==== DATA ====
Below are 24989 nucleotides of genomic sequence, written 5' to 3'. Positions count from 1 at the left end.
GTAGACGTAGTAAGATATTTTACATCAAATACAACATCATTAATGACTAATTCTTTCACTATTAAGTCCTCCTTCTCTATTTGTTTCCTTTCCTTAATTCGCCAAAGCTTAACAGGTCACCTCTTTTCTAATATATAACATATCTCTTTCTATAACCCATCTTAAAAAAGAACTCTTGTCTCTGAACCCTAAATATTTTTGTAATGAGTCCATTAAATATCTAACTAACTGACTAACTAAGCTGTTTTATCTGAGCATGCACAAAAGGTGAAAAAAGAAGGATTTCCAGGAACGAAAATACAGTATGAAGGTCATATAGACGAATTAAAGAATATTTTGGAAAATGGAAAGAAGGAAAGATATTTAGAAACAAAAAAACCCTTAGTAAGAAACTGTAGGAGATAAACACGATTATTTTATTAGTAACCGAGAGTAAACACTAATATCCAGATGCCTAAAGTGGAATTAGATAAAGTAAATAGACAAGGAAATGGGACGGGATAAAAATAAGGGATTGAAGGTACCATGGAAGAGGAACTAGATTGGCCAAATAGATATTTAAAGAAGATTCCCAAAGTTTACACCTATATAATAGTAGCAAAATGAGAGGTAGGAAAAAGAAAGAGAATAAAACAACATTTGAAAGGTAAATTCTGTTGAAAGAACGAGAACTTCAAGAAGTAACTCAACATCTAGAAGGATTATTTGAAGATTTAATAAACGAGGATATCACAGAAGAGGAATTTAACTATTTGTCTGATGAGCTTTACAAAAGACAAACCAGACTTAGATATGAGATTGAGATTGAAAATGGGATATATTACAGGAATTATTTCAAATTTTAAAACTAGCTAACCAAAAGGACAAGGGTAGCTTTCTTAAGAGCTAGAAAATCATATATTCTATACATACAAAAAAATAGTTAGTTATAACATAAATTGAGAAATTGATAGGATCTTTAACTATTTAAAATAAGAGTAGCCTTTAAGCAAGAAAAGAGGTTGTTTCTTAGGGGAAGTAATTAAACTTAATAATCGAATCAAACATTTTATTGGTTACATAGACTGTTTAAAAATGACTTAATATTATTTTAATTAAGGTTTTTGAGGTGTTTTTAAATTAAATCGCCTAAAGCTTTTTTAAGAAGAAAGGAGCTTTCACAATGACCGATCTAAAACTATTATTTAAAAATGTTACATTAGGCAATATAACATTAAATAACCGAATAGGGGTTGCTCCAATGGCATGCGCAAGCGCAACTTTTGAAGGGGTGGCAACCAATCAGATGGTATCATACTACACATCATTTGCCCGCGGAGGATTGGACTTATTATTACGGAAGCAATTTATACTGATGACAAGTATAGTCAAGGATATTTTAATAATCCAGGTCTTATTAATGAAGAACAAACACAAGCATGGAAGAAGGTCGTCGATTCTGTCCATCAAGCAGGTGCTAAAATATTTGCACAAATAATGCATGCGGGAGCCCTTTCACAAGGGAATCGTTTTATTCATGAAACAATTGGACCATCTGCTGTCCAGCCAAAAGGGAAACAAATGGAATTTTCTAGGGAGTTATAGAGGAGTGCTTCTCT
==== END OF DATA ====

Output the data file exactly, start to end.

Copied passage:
Below are 24989 nucleotides of genomic sequence, written 5' to 3'. Positions count from 1 at the left end.
GTAGACGTAGTAAGATATTTTACATCAAATACAACATCATTAATGACTAATTCTTTCACTATTAAGTCCTCCTTCTCTATTTGTTTCCTTTCCTTAATTCGCCAAAGCTTAACAGGTCACCTCTTTTCTAATATATAACATATCTCTTTCTATAACCCATCTTAAAAAAGAACTCTTGTCTCTGAACCCTAAATATTTTTGTAATGAGTCCATTAAATATCTAACTAACTGACTAACTAAGCTGTTTTATCTGAGCATGCACAAAAGGTGAAAAAAGAAGGATTTCCAGGAACGAAAATACAGTATGAAGGTCATATAGACGAATTAAAGAATATTTTGGAAAATGGAAAGAAGGAAAGATATTTAGAAACAAAAAAACCCTTAGTAAGAAACTGTAGGAGATAAACACGATTATTTTATTAGTAACCGAGAGTAAACACTAATATCCAGATGCCTAAAGTGGAATTAGATAAAGTAAATAGACAAGGAAATGGGACGGGATAAAAATAAGGGATTGAAGGTACCATGGAAGAGGAACTAGATTGGCCAAATAGATATTTAAAGAAGATTCCCAAAGTTTACACCTATATAATAGTAGCAAAATGAGAGGTAGGAAAAAGAAAGAGAATAAAACAACATTTGAAAGGTAAATTCTGTTGAAAGAACGAGAACTTCAAGAAGTAACTCAACATCTAGAAGGATTATTTGAAGATTTAATAAACGAGGATATCACAGAAGAGGAATTTAACTATTTGTCTGATGAGCTTTACAAAAGACAAACCAGACTTAGATATGAGATTGAGATTGAAAATGGGATATATTACAGGAATTATTTCAAATTTTAAAACTAGCTAACCAAAAGGACAAGGGTAGCTTTCTTAAGAGCTAGAAAATCATATATTCTATACATACAAAAAAATAGTTAGTTATAACATAAATTGAGAAATTGATAGGATCTTTAACTATTTAAAATAAGAGTAGCCTTTAAGCAAGAAAAGAGGTTGTTTCTTAGGGGAAGTAATTAAACTTAATAATCGAATCAAACATTTTATTGGTTACATAGACTGTTTAAAAATGACTTAATATTATTTTAATTAAGGTTTTTGAGGTGTTTTTAAATTAAATCGCCTAAAGCTTTTTTAAGAAGAAAGGAGCTTTCACAATGACCGATCTAAAACTATTATTTAAAAATGTTACATTAGGCAATATAACATTAAATAACCGAATAGGGGTTGCTCCAATGGCATGCGCAAGCGCAACTTTTGAAGGGGTGGCAACCAATCAGATGGTATCATACTACACATCATTTGCCCGCGGAGGATTGGACTTATTATTACGGAAGCAATTTATACTGATGACAAGTATAGTCAAGGATATTTTAATAATCCAGGTCTTATTAATGAAGAACAAACACAAGCATGGAAGAAGGTCGTCGATTCTGTCCATCAAGCAGGTGCTAAAATATTTGCACAAATAATGCATGCGGGAGCCCTTTCACAAGGGAATCGTTTTATTCATGAAACAATTGGACCATCTGCTGTCCAGCCAAAAGGGAAACAAATGGAATTTTCTAGGGAGTTATAGAGGAGTGCTTCTCT